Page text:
Other Options / Paid OptionsThe caveat of free resources is that they can sometimes be oversaturated. If your addiction treatment cannot wait, or if you’re looking to finance a high-quality paid rehab, here are some options you can choose from:
ScholarshipsMany foundations and even sole professionals offer scholarships for students and aspiring students-to-be who want to break free from the struggle of addiction. Scholarships.com presents a cumulative list of grants available to Indiana students. You may use these funds to enter a school or university that offers free addiction rehab services. Crafting a heartfelt and well-made essay can be your key to getting a scholarship grant.
InsuranceDid you know that paid, quality rehab can be covered with health insurance? This is because of the Mental Health Parity and Addiction Equity Act, which states that addiction problems should be given the same treatment and medical attention as those with mental health disorders. You can verify your health insurance under top-notch rehab centers to see if you qualify for full or partial coverage.
LoansIf you have a job or are self-employed, you can mostly qualify for a personal loan. A personal loan can be used for a variety of purposes, such as medical treatment, starting a business, or in this case, for addiction rehab. Wallet Hub shows a list of personal loan companies in Indiana with interest rates you can compare.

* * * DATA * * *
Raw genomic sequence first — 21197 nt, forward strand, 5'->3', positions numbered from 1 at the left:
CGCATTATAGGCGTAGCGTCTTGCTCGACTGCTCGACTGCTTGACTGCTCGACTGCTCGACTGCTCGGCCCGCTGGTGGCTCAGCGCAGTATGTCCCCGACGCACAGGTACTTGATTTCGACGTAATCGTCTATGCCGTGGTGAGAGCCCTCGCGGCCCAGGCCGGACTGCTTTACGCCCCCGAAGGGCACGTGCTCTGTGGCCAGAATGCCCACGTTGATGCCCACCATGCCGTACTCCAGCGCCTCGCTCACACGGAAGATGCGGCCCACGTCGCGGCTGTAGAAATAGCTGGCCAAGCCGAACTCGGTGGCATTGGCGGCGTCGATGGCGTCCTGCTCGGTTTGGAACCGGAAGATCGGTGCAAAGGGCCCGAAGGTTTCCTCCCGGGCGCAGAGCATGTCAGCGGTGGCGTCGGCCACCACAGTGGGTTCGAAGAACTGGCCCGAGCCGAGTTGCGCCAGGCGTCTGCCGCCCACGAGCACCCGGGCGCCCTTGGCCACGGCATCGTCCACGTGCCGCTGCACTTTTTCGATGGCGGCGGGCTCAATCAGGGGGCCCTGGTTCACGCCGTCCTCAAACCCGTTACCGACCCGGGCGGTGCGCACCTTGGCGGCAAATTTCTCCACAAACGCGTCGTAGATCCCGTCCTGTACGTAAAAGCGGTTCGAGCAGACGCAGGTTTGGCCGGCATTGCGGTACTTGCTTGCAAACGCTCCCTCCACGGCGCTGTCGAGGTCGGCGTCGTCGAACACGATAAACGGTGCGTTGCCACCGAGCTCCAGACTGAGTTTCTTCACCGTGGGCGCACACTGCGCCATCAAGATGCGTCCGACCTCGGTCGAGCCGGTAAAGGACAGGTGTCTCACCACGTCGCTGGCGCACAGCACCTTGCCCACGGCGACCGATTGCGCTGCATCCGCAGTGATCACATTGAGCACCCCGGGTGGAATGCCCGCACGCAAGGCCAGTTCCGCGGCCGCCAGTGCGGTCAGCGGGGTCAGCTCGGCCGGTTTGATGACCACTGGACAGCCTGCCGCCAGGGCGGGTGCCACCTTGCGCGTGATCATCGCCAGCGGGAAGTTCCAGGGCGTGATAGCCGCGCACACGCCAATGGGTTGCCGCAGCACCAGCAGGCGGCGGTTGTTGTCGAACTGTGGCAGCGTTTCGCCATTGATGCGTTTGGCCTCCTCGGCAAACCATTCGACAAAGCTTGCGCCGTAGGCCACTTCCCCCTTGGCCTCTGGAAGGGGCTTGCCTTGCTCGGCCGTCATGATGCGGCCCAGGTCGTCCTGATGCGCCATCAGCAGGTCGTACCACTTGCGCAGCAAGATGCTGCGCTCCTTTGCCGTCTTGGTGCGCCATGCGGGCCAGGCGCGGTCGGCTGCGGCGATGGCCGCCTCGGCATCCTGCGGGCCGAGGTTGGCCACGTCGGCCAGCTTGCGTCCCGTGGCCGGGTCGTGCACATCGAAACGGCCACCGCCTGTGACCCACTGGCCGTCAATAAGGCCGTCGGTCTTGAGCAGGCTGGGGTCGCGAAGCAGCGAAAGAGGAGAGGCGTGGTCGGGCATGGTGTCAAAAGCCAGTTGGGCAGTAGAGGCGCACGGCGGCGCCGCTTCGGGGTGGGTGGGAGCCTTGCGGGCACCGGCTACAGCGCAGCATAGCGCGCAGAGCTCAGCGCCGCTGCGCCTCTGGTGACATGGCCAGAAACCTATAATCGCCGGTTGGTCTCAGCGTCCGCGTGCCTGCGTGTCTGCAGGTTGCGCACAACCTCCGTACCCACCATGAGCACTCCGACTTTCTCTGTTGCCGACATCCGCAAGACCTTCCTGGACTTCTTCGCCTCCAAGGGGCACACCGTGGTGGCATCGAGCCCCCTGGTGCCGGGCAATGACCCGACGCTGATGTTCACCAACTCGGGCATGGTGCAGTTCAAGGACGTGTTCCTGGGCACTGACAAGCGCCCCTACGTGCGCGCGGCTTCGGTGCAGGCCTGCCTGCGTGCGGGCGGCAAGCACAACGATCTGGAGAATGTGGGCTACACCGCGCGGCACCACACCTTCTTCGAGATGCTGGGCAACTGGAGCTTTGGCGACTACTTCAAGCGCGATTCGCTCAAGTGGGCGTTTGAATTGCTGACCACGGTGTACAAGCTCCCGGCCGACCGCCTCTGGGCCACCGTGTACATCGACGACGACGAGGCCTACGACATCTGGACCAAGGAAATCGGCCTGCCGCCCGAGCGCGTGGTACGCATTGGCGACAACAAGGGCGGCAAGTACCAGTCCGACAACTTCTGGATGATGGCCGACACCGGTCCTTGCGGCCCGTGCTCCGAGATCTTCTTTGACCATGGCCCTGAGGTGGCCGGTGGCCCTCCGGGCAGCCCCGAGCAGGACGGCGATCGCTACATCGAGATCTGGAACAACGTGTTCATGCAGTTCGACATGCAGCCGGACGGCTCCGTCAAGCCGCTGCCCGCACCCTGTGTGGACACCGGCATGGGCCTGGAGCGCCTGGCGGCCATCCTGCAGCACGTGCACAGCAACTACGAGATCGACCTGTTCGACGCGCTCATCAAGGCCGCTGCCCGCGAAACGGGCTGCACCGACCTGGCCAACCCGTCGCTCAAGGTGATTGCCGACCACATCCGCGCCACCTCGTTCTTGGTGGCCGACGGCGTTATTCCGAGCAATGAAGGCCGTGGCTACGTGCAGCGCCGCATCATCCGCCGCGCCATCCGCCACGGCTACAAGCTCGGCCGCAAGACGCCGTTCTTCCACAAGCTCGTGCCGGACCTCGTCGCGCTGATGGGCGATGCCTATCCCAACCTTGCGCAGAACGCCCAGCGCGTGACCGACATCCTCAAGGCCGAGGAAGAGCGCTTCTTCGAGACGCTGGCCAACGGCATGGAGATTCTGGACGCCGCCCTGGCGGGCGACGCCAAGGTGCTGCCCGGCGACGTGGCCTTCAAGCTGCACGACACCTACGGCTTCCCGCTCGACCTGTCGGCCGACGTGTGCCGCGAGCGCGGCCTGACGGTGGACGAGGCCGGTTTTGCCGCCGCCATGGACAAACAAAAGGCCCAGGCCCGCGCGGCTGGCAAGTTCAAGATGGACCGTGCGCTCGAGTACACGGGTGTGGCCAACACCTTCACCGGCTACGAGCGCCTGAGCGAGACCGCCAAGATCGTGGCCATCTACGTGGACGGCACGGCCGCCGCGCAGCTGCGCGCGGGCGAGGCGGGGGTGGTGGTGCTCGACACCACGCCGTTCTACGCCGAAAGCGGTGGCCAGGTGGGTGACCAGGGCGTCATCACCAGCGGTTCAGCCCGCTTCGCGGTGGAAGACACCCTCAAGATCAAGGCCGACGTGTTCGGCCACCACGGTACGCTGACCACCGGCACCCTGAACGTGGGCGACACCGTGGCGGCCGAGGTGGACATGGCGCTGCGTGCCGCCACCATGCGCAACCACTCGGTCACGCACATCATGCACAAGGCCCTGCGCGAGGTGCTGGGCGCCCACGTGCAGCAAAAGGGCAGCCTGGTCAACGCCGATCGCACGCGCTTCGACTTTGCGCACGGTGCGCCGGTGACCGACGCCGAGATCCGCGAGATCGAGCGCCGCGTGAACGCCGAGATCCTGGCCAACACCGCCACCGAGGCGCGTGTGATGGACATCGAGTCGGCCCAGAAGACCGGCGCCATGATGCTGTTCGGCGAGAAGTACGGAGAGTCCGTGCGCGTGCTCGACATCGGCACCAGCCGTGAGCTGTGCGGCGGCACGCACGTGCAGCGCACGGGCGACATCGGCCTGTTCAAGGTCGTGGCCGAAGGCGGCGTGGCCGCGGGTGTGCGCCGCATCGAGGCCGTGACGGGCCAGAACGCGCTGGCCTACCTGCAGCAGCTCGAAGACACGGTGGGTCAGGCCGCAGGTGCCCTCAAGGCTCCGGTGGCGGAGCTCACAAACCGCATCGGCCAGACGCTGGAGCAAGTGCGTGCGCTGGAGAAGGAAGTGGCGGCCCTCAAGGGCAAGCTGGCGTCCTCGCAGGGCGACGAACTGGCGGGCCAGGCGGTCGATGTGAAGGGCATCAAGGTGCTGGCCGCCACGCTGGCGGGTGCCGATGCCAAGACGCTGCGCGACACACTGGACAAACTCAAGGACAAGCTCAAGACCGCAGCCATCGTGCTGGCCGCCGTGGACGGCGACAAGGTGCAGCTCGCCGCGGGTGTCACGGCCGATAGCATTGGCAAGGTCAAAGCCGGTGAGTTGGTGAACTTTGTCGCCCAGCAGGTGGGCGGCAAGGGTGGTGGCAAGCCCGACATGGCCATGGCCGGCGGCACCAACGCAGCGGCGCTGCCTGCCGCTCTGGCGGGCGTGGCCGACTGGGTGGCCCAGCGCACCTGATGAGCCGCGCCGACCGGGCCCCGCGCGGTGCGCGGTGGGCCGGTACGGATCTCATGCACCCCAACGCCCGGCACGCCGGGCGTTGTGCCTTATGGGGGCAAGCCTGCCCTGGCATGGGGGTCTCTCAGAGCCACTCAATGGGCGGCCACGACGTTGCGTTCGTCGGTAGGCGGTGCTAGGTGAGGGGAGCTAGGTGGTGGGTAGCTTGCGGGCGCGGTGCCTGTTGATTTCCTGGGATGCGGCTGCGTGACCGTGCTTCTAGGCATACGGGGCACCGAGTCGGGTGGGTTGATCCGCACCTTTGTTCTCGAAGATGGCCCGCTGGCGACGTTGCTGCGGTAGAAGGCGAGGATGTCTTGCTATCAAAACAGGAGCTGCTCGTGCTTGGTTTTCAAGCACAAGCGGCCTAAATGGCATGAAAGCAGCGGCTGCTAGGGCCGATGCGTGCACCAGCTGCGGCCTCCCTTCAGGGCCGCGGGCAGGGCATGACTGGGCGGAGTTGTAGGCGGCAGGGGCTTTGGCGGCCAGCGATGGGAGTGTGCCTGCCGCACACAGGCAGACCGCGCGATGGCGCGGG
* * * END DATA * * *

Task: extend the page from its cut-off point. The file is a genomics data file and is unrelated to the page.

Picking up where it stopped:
12-Step Programs and Non-ReligiousThere are several evidence-based approaches to battling addiction. Two of the main branches are 12-Step Rehab and Non-religious rehab treatments. A great addiction treatment center offers both options to see which ones suit your needs. 12-Step Rehab is a religious addiction treatment protocol that helps you identify the root cause of addiction while helping you find purpose and meaning in your life. Non-religious programs offer a variety of self-management or holistic approaches.
Friends and FamilyOther resources you can tap into include friends and family who show support in your addiction treatment. Not only can they provide verbal encouragement, but they can also give you financial support during your rehab. You can kindly ask for a loan, donation, or support a fundraising idea that you may have to cover the costs of addiction treatment.
Recovery Advice When Money Is ScarceMoney shouldn’t be a hindrance for you to achieve sobriety. There are ways to make use of free resources while saving up for paid options when getting addiction treatment. Here are some tips we recommend when you have financial difficulties: